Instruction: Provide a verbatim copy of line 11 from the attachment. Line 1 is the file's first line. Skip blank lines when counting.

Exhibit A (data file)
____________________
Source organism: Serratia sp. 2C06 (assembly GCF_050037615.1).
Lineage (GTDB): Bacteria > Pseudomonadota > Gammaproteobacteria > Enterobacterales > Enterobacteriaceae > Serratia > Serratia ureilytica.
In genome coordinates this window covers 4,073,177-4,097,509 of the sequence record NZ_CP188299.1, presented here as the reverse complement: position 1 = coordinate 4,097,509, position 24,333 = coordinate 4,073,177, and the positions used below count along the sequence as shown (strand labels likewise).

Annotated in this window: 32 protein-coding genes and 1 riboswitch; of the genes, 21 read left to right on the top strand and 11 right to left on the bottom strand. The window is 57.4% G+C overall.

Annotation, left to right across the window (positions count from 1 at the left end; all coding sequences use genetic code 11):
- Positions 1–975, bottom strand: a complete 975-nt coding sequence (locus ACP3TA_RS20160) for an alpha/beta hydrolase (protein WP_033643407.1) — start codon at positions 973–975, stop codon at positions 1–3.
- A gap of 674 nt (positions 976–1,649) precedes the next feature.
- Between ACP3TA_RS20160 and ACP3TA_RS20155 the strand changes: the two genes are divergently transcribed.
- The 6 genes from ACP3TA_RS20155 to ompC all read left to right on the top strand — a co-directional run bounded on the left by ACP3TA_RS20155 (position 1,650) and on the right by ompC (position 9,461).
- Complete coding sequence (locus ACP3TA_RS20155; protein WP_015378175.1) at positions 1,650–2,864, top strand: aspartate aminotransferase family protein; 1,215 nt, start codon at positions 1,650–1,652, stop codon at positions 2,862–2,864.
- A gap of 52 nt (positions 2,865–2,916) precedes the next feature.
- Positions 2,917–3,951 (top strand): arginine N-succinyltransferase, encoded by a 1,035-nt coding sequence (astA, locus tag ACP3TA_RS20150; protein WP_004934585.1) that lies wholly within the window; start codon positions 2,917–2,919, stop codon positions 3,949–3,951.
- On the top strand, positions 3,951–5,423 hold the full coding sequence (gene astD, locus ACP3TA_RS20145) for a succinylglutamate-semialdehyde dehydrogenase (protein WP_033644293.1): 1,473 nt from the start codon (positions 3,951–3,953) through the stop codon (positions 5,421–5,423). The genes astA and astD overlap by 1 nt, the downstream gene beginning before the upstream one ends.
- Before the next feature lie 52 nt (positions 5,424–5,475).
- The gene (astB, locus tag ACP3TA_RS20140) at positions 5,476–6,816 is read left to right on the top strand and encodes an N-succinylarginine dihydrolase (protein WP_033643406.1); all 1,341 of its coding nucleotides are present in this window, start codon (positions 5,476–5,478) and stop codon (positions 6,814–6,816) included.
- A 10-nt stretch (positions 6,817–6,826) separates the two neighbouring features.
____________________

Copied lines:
- A gap of 52 nt (positions 2,865–2,916) precedes the next feature.